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Taking Probiotics – Does it really work? (Part I)

Eczema is a skin condition characterised by intense itchiness and inflammation. There are numerous interventions, including unconventional ones, but not much has proven to be the golden method for eczema management. While many still struggle to find the perfect way for their eczema management, through this article, I will shed some light on how probiotics may help.

What are probiotics?

Probiotics are live bacteria or yeast when taken enough can confer health benefits to the body. Ingesting probiotics could restore the imbalance and increase the diversity of intestinal microflora, which are the bacteria that has been living with us since birth. Research has shown that eczema patients have a different composition of intestinal microflora than those without eczema. Multiple research has identified that the Bifidobacteria species, one of the common bacteria hosting in our intestines, is found to be less prevalent in the faeces of infants with eczema. The low diversity of microflora is also associated with the development of eczema during the early years of life. With that being said, if we can restore our microflora to a “healthy” condition, it may help reduce the severity and relapse of eczema.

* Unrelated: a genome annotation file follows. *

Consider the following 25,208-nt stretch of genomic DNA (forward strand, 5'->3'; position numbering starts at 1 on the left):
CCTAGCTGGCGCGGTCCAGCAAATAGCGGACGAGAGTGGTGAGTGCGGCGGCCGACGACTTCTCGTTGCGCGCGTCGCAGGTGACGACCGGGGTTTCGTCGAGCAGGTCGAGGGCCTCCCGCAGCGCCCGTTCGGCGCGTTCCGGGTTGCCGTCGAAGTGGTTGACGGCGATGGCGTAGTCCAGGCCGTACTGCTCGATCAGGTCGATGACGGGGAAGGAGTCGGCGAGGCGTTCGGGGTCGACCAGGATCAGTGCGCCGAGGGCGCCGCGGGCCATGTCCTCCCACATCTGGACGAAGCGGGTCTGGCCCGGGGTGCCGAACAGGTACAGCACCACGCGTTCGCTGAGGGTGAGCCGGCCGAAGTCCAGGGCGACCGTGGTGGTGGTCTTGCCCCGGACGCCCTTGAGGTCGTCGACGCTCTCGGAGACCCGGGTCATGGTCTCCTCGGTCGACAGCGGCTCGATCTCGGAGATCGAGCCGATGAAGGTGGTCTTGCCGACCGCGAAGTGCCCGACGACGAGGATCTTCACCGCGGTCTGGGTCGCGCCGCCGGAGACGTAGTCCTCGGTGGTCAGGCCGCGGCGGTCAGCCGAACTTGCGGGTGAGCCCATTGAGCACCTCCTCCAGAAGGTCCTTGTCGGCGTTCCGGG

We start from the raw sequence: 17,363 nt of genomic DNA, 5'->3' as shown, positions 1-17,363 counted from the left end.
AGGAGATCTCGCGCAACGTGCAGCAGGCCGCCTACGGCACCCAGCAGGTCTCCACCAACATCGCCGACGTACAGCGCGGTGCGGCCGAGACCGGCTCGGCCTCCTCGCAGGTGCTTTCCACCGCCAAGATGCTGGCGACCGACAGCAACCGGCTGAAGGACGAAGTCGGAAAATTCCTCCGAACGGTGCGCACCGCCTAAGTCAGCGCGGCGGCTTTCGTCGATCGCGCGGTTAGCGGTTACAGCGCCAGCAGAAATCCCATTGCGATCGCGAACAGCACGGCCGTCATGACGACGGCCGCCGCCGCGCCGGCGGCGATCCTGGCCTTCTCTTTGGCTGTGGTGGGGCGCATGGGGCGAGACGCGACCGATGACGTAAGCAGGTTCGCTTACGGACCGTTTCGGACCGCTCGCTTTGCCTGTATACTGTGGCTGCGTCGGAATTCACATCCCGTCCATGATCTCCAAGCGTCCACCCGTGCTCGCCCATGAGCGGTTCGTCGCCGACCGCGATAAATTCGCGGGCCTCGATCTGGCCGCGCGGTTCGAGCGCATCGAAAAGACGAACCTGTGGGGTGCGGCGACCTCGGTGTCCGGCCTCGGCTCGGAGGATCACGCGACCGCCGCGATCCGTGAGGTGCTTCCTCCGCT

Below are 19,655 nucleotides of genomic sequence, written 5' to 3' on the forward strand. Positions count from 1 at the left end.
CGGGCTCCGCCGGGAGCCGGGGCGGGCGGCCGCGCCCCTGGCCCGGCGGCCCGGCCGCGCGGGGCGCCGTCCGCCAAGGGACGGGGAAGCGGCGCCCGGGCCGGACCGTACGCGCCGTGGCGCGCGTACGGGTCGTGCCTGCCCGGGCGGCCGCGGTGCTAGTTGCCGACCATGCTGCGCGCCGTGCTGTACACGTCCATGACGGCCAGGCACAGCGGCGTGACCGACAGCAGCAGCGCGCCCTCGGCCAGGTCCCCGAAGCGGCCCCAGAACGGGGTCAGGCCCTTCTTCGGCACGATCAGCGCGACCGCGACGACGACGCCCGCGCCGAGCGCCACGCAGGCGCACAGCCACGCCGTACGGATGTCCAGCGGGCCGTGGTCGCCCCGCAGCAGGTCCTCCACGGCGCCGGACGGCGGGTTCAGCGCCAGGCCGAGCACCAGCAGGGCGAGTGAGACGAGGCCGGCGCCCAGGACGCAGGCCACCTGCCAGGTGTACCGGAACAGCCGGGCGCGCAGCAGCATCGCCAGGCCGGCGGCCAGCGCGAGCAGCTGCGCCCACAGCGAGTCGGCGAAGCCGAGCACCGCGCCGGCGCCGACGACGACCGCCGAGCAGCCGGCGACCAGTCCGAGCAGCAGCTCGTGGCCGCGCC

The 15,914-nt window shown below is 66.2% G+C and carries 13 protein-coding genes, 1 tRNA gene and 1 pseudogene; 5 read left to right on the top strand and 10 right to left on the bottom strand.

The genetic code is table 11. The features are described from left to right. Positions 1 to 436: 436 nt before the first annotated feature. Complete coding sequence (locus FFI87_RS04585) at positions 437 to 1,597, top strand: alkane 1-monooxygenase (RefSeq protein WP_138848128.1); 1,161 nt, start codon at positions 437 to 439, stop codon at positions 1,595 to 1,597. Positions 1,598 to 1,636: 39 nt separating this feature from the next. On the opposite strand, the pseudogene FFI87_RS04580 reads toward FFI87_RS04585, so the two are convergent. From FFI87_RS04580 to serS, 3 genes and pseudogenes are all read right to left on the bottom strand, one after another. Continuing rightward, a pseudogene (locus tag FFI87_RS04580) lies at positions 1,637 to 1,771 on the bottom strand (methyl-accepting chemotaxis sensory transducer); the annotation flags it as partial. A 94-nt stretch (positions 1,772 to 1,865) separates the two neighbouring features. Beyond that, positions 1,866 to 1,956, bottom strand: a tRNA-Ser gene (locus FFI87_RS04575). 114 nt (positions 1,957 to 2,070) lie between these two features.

Current Evidence

Although research on microflora has been going on for the last 20 years, still there isn’t any major consensus as to how to alter microflora in order to confer health benefits. Research results are conflicting. A 2018 study showed probiotics reduced eczema symptoms to a certain extent but had a limited effect on reducing the quality of life for eczema patients. Some other studies focused on one particular strain, Lactobacillus rhamnosus GG, and proved it to be of little effect in reducing risks of eczema. However, a 2015 study showed a significant improvement in infants’ eczema when probiotics are used during pregnancy, breastfeeding, and infancy.

Although results are controversial, there are many reasons to explain the inconsistencies:

  1. There is not any standardization in dosage and frequency of probiotics supplementation.
  2. The probiotic strains used in the research are different.
  3. The research methods and outcomes are not standardized.

Nevertheless, researchers have not given up on the idea of using probiotics to treat eczema. It is becoming clearer now that our intestinal microflora does contribute to regulating immunity and inflammation, and it will only be a matter of time until we find the correct probiotic strain and dosage. Personally, I still encourage eczema patients to try probiotics as supplementation to their eczema diet.

Part II is out! Click this link for the benefits and suggested dosage for probiotics!


References

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